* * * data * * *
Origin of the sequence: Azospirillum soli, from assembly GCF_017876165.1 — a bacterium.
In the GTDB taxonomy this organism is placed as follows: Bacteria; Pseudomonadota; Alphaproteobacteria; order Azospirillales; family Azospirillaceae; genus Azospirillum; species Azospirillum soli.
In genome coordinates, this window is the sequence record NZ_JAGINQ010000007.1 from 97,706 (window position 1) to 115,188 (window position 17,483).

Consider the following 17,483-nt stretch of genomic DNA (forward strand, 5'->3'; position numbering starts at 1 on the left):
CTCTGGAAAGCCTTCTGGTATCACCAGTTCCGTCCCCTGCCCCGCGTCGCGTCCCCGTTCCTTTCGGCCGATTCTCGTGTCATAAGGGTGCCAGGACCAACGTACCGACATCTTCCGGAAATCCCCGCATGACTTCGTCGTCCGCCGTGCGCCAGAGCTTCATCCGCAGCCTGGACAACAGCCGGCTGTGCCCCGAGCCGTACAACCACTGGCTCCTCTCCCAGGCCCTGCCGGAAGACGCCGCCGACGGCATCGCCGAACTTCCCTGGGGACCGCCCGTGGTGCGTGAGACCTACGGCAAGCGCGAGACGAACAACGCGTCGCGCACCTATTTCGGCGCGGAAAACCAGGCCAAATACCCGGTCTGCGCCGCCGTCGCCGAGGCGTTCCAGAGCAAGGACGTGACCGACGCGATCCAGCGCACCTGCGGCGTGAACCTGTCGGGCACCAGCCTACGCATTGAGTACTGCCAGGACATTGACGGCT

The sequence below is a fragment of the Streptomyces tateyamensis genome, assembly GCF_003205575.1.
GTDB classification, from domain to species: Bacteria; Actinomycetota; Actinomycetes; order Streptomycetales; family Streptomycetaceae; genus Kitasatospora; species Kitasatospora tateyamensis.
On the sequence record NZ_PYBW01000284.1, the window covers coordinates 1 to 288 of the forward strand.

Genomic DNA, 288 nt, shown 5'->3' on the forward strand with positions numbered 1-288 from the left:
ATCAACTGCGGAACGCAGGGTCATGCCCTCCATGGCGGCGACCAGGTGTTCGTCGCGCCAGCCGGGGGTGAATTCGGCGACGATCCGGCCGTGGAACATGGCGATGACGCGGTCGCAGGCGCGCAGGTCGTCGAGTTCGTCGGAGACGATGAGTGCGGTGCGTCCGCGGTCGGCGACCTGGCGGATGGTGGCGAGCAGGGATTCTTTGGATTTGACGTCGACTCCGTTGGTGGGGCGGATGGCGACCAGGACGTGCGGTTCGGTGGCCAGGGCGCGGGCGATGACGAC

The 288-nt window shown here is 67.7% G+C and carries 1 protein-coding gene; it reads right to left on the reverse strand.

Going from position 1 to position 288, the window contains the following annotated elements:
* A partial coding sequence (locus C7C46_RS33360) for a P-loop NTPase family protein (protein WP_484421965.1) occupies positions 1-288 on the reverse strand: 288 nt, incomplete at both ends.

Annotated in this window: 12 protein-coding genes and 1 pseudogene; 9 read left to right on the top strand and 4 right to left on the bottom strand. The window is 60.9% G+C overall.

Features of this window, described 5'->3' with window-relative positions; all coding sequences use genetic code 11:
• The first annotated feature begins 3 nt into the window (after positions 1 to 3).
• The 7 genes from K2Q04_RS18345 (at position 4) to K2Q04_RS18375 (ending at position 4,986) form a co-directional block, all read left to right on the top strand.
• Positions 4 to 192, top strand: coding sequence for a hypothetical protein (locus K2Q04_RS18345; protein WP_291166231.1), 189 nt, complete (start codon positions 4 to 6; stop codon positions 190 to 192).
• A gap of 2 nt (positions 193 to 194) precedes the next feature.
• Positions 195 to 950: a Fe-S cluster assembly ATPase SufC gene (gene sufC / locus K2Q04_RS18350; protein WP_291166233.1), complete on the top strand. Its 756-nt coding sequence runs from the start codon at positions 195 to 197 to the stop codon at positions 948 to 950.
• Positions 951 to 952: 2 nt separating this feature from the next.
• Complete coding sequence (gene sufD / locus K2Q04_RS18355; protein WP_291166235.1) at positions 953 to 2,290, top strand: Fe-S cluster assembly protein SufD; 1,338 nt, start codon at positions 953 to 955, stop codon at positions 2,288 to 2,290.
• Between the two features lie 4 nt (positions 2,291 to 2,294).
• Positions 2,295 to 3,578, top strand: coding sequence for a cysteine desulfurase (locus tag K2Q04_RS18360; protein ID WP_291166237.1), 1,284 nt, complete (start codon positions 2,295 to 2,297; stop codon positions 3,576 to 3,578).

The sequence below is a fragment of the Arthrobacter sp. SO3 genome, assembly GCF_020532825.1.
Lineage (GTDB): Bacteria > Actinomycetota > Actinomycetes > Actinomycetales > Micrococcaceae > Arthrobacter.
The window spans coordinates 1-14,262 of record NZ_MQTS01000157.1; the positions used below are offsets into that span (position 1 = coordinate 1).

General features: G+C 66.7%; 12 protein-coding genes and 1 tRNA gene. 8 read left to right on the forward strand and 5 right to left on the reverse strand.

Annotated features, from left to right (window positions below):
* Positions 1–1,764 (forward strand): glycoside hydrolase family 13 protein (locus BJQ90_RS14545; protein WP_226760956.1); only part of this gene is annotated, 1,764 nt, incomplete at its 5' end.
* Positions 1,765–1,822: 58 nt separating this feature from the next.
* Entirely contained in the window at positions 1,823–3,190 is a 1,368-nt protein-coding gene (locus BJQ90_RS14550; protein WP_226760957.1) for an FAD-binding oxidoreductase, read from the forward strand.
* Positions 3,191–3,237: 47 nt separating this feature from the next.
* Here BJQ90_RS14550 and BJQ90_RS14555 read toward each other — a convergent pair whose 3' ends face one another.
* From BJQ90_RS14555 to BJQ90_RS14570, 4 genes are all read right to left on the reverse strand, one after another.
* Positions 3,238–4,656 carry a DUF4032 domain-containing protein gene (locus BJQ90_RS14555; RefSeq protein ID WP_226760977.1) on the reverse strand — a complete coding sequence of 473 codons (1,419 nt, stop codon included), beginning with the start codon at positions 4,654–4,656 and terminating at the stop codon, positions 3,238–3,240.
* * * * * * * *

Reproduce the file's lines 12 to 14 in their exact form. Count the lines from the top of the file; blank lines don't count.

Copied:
Going from position 1 to position 288, the window contains the following annotated elements:
* A partial coding sequence (locus C7C46_RS33360) for a P-loop NTPase family protein (protein WP_484421965.1) occupies positions 1-288 on the reverse strand: 288 nt, incomplete at both ends.

Annotated in this window: 12 protein-coding genes and 1 pseudogene; 9 read left to right on the top strand and 4 right to left on the bottom strand. The window is 60.9% G+C overall.